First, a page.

July 19, 2012
By KIM CHAKANETSA, Associated Press
Annah Nankie Nhlapo has been waiting 22 years for a home. On a dusty narrow road on the outskirts of Johannesburg, the foundation of her new house is finally taking shape.
Recently, to commemorate the U.N.-mandated Nelson Mandela International Day, housing charity Habitat for Humanity worked with volunteers to build 67 houses across South Africa, in honor of Mandela's 67 years of political service. Nhlapo is one of the lucky ones to be handed keys on Friday July 20.
For two decades, she and her five children have lived crowded into one of the flimsy shacks that sprawl across Orange Farm, a settlement named after its original purpose.
"I'm happy and I feel proud of myself because it's been a long time staying in a shack that is leaking water," said Nhlapo, a 47-year-old single mother.
That the house was built to honor Mandela resonates with Nhlapo, who sees South Africa's first black president as a champion of nation building.
Across the country, and even abroad, people were doing good deeds to honor the country's most famous statesman on his 94th birthday Wednesday July 18.
Former U.S. President Bill Clinton got the celebrations off to an early start the day before. He and daughter Chelsea met for 1 ½ hours with Mandela in his birth village of Qunu in a remote, southeastern corner of the country. Photographs tweeted by one of Mandela's grandsons showed the Nobel Peace Prize winner comfortably seated in an armchair with a blanket over his knees and with the Clintons and his wife, Graca Machel, at his side.
Then Clinton, Chelsea and Machel each planted an avocado pear tree to mark the occasion. Clinton said he is fond of the trees, an African symbol of growth and sustenance.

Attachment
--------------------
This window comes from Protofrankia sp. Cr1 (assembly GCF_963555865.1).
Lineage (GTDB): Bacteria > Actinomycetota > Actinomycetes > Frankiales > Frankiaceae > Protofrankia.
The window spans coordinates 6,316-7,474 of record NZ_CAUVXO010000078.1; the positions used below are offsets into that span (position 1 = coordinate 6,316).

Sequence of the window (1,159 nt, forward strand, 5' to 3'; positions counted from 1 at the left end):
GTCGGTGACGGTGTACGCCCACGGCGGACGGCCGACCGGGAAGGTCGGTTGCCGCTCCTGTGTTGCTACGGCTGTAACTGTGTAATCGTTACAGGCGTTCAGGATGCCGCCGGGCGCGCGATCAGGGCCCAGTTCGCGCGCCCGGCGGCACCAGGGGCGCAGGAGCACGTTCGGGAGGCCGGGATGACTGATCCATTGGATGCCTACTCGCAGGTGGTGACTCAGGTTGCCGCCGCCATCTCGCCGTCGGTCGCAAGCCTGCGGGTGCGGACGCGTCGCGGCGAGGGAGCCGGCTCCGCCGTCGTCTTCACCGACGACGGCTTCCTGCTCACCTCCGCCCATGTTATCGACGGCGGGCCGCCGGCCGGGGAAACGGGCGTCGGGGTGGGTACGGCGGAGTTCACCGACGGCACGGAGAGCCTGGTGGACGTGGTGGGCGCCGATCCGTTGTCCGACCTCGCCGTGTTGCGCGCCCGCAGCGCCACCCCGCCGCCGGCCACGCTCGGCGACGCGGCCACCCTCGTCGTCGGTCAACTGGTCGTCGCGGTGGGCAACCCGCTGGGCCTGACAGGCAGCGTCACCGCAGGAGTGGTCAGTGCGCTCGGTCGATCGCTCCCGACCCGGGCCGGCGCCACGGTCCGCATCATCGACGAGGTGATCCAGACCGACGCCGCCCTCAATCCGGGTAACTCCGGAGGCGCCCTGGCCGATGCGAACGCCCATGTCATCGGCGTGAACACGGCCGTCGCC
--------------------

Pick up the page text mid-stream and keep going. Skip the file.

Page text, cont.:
Children began their school day Wednesday by singing Happy Birthday to Madiba, the clan name by which Mandela is fondly known. South Africans of all colors to whom Mandela is a hero came up with creative ways to do 67 minutes of community service.
Many volunteers collected books, distributed sanitary pads and cleaned up neighborhoods. In Pretoria, a tattoo parlor was hoping to tattoo clients with 67 images of Mandela's face, with proceeds going to charity. On Constitution Hill last Saturday, artist James Delaney used coffee cups to create a mosaic of Mandela.
Asked what would be the best gift for Mandela, Nobel laureate Archbishop Emeritus Desmond Tutu said the greatest gift the nation could give would be "to emulate his magnanimity and grace."
"Mr. Mandela taught us to love ourselves, to love one another and to love our country," Tutu said.
Mandela's 50-year fight, including 27 years in jail, helped bring democracy and freedom to the once white-ruled South Africa. But the country remains beset by tensions over continued white minority domination of the economy, massive unemployment, poor education and health services and the millions who remain homeless or in shacks.
When Mandela's African National Congress won power in 1994, the housing shortage was a priority.
Eighteen years in, informal settlements without electricity and running water have ballooned and the lack of adequate housing for the poor is at crisis point, said Kate Tissington, a senior researcher at the Socio-Economic Rights Institute of South Africa.
"You get the sense from government officials that there is a never-ending battle to eliminate the housing backlog," she said.